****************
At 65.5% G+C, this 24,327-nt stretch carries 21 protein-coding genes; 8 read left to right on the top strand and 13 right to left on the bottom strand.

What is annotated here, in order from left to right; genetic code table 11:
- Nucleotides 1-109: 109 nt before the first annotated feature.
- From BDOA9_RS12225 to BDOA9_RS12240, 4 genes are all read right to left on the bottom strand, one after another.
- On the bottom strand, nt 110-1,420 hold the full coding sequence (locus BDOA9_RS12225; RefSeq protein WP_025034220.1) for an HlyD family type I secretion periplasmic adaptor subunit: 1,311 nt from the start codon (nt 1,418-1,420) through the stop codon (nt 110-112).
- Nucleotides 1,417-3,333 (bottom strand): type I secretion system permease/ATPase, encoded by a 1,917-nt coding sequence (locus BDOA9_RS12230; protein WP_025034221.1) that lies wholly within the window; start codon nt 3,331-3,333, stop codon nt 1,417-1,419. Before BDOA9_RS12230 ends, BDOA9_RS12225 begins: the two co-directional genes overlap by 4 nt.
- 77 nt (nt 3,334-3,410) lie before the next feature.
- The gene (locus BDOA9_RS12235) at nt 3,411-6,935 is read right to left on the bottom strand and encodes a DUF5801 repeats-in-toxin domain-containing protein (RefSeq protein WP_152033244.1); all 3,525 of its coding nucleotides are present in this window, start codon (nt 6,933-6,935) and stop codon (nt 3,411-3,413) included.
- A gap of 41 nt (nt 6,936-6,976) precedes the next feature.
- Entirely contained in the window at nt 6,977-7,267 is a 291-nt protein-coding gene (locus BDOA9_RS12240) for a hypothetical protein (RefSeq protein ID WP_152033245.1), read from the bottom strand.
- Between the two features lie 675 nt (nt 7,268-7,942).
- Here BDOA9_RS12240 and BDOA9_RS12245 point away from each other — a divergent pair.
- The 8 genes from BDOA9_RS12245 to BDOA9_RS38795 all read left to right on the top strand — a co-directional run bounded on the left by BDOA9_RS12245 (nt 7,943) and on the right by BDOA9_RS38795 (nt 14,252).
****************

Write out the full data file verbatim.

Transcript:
At 65.5% G+C, this 24,327-nt stretch carries 21 protein-coding genes; 8 read left to right on the top strand and 13 right to left on the bottom strand.

What is annotated here, in order from left to right; genetic code table 11:
- Nucleotides 1-109: 109 nt before the first annotated feature.
- From BDOA9_RS12225 to BDOA9_RS12240, 4 genes are all read right to left on the bottom strand, one after another.
- On the bottom strand, nt 110-1,420 hold the full coding sequence (locus BDOA9_RS12225; RefSeq protein WP_025034220.1) for an HlyD family type I secretion periplasmic adaptor subunit: 1,311 nt from the start codon (nt 1,418-1,420) through the stop codon (nt 110-112).
- Nucleotides 1,417-3,333 (bottom strand): type I secretion system permease/ATPase, encoded by a 1,917-nt coding sequence (locus BDOA9_RS12230; protein WP_025034221.1) that lies wholly within the window; start codon nt 3,331-3,333, stop codon nt 1,417-1,419. Before BDOA9_RS12230 ends, BDOA9_RS12225 begins: the two co-directional genes overlap by 4 nt.
- 77 nt (nt 3,334-3,410) lie before the next feature.
- The gene (locus BDOA9_RS12235) at nt 3,411-6,935 is read right to left on the bottom strand and encodes a DUF5801 repeats-in-toxin domain-containing protein (RefSeq protein WP_152033244.1); all 3,525 of its coding nucleotides are present in this window, start codon (nt 6,933-6,935) and stop codon (nt 3,411-3,413) included.
- A gap of 41 nt (nt 6,936-6,976) precedes the next feature.
- Entirely contained in the window at nt 6,977-7,267 is a 291-nt protein-coding gene (locus BDOA9_RS12240) for a hypothetical protein (RefSeq protein ID WP_152033245.1), read from the bottom strand.
- Between the two features lie 675 nt (nt 7,268-7,942).
- Here BDOA9_RS12240 and BDOA9_RS12245 point away from each other — a divergent pair.
- The 8 genes from BDOA9_RS12245 to BDOA9_RS38795 all read left to right on the top strand — a co-directional run bounded on the left by BDOA9_RS12245 (nt 7,943) and on the right by BDOA9_RS38795 (nt 14,252).